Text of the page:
We're generally opposed to the Asian plants that have made it into our local woods, but the wineberry (Rubus phoenicolasius) might be one exception. For several weeks in July, these relatives of our native raspberries are abundant and delicious. And, if we can get to the berries before the birds do, and keep the plants from spreading, all the better. Get out there and do your part!
poison ivy (which has smooth stems). In addition, the undersides of the leaves are much whiter underneath than on top.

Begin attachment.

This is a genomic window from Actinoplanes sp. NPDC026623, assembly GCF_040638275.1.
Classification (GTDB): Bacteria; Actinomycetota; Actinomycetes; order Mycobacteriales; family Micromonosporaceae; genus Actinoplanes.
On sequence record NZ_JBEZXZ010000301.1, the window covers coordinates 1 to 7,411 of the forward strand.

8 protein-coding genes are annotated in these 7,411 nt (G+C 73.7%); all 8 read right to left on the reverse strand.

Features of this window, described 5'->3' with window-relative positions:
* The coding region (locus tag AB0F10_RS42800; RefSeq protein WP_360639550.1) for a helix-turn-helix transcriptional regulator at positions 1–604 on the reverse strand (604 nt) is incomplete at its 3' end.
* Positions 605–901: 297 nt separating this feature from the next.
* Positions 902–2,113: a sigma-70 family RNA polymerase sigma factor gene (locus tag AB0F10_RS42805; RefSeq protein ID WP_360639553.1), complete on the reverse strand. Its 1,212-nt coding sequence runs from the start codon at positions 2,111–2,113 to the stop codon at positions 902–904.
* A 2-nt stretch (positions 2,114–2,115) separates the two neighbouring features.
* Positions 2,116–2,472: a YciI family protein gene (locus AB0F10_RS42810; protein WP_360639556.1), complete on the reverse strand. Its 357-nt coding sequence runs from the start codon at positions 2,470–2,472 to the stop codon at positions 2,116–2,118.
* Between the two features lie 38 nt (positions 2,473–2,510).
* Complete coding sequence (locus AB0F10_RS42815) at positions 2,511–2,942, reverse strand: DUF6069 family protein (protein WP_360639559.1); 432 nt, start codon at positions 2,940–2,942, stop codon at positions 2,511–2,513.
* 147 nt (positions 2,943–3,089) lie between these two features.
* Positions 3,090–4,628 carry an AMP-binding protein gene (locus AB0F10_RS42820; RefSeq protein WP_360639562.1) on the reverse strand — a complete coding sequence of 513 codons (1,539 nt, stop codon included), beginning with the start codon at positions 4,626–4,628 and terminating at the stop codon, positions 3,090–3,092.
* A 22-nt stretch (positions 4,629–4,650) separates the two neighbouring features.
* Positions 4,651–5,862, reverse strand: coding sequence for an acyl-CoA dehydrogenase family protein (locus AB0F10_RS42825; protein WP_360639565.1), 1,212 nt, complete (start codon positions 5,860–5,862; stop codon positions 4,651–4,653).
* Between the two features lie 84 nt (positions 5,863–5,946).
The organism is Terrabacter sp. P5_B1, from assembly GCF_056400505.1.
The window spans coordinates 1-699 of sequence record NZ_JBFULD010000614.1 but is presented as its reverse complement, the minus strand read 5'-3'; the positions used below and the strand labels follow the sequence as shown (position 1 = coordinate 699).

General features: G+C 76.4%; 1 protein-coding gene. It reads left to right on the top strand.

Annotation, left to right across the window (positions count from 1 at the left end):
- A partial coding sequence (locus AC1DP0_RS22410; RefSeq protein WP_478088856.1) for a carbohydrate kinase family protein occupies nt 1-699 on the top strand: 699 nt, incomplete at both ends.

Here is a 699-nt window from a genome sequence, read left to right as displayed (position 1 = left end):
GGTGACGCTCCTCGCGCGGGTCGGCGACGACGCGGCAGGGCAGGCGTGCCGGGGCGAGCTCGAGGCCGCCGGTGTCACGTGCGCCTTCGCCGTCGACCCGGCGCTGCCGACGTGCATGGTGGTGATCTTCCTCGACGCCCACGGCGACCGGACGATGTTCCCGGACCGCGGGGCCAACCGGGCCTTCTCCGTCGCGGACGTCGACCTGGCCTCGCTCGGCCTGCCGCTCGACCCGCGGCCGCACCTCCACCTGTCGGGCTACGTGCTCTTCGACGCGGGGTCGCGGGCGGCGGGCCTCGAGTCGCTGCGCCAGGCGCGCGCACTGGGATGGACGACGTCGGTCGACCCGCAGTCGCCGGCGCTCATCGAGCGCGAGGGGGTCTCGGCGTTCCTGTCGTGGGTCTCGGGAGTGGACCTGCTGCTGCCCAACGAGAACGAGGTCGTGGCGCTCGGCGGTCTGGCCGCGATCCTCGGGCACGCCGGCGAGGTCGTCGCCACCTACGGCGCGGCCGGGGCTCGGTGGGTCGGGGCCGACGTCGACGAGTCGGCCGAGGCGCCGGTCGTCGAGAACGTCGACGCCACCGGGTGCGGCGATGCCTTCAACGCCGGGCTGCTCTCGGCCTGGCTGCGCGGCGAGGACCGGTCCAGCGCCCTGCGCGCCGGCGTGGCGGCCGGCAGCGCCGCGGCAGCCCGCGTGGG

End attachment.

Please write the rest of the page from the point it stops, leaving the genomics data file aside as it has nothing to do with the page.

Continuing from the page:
In the wild: The two most abundant wineberry spots we know of are along the C&O Canal near Chain Bridge, and Seneca Creek State Park in Gaithersburg. But they are sure to be found throughout other parks and other wild areas as well.
In your yard: Try planting a native raspberry, like the black raspberry, Rubus occidentalis. It ripens a little earlier (ours started in mid-June) and the flavor is sweeter. We love them both, but the blackcaps could use all the help they can get against the invasive wineberries.